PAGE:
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IBM ponies up $1.7bn for data warehouse maker

Your move, NEC or Dell

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If Japanese server maker NEC wanted to build a dataware housing business based on Netezza's database and field programmable gate array accelerators, then it is going to shell out a couple billion dollars. Because server rival IBM just bought Netezza for $1.7bn, fleshing out its data warehousing and analytics portfolio as it gears up to do battle with Teradata, Oracle and Microsoft.

As El Reg has previously reported, Netezza has seen explosive growth in its recent quarters. Revenues were up 45 per cent in the second quarter ended July 31, to $63.8m, with $3.2m in profits. The company would be instantly more profitable as part of Big Blue since Netezza pays IBM for the BladeCenter blades servers that are the hardware in which the software and FPGAs that make up the TwinFin appliances run.

Two weeks ago, there was speculation that Netezza was an acquisition target, and on 8 September, when the rumors hit, Netezza's stock rose by 12.6 per cent to just a little over $24 apiece, giving Netezza a market capitalization of $1.32bn. Both Dell and IBM were mentioned by wagging tongues as potential suitors for Netezza. IBM because it likes hardware acceleration and Dell because it does not have a data warehousing business to speak of and it needs to get into software.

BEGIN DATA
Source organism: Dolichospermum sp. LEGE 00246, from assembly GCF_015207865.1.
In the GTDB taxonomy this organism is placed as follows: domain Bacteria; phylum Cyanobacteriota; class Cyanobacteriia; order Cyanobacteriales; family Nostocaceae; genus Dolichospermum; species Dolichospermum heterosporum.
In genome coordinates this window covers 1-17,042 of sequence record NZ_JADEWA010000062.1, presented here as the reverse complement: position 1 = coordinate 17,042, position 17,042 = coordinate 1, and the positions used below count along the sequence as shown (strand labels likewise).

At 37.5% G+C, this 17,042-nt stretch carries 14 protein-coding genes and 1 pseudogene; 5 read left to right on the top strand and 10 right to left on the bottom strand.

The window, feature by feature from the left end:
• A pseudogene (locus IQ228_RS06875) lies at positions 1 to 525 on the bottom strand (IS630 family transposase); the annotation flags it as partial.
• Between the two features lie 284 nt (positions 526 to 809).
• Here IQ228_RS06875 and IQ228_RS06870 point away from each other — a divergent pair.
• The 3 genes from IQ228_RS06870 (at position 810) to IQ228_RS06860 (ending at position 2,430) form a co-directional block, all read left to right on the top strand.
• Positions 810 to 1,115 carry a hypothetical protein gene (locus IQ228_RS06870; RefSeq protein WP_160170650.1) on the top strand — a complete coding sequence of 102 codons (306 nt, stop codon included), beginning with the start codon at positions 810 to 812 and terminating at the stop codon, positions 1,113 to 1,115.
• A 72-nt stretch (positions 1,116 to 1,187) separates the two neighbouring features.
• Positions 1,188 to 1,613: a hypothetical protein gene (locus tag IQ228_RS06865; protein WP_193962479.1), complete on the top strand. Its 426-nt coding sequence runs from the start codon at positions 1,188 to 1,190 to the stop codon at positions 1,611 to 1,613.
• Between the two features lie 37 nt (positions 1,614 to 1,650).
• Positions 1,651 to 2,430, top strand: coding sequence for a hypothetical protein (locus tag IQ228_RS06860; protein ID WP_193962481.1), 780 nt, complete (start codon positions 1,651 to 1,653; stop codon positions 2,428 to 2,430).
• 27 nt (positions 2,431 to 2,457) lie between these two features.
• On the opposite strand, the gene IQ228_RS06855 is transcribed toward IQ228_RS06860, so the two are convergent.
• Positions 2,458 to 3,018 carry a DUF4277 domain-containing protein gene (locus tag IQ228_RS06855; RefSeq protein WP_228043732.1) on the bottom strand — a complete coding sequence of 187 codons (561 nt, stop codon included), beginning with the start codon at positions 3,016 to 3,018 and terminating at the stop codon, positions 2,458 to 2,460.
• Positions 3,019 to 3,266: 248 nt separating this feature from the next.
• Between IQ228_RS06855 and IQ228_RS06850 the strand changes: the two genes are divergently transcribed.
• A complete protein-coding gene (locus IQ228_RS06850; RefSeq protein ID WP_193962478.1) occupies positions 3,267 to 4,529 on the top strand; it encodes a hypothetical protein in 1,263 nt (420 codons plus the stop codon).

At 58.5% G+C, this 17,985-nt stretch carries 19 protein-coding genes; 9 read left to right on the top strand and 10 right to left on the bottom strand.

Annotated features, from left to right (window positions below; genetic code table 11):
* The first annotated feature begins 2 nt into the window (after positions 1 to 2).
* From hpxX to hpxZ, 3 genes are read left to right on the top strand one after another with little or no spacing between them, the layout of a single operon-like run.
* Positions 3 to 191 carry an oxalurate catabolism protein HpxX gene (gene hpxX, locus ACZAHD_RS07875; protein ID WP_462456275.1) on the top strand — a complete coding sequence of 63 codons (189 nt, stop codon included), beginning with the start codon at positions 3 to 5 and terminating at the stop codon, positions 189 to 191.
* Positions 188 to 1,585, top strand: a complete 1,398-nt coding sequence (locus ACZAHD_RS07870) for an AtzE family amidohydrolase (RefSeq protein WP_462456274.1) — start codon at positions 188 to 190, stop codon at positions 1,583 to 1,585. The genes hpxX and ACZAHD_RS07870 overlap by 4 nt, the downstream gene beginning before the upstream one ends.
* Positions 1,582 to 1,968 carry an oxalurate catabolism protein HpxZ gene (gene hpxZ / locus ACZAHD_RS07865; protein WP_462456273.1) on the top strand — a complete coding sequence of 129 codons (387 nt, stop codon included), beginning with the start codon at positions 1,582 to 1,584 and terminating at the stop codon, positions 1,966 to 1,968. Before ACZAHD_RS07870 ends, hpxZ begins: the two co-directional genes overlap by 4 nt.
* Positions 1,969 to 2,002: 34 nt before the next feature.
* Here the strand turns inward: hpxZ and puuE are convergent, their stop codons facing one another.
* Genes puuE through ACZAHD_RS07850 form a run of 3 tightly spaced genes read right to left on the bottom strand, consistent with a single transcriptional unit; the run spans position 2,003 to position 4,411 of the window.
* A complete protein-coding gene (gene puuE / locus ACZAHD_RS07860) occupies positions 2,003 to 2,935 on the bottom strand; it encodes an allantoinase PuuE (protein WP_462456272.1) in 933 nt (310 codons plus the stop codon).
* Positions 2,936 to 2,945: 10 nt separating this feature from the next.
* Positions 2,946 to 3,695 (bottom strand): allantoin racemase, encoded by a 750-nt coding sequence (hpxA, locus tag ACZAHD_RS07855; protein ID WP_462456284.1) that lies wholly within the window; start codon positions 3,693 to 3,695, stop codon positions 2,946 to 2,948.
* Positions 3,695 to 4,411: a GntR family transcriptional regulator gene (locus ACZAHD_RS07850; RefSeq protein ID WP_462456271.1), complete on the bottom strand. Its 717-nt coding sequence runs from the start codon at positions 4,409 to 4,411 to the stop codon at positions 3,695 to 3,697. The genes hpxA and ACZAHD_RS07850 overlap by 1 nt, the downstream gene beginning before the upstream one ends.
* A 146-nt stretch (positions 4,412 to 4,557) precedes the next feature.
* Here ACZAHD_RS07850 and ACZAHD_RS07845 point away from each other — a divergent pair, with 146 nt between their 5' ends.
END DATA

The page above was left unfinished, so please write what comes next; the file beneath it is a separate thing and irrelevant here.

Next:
IBM is offering $27 a share for Netezza, which works out to $1.7bn net after taking out the $66.6m in cash the publicly traded company has in the bank. Considering the revenues and profits Netezza has, most people looking at Netezza would think that even the $1.32bn valuation on the company was excessive, but given the justifications that Wall Street makes for public companies, we pegged the asking price at between $1.6bn to $1.7bn. And if Dell or NEC decides to make a counterbid, it could go higher.

Netezza has 350 customers and will be tucked up into IBM's newly created Systems and Software Group, managed by senior vice president Steve Mills. IBM will be talking about the acquisition later today and expects it to close in the fourth quarter.

One of the things that Steve Baum, Netezza's president and CEO, has said Netezza needed - and one of the reasons why Netezza partnered with NEC - was that it needed to take a channel approach to augment its direct sales model.

IBM has over 6,000 consultants dedicated to data analytics, which dwarfs Netezza's 470-strong employee base. Clearly, IBM thinks it can rapidly ramp up Netezza's sales. ®

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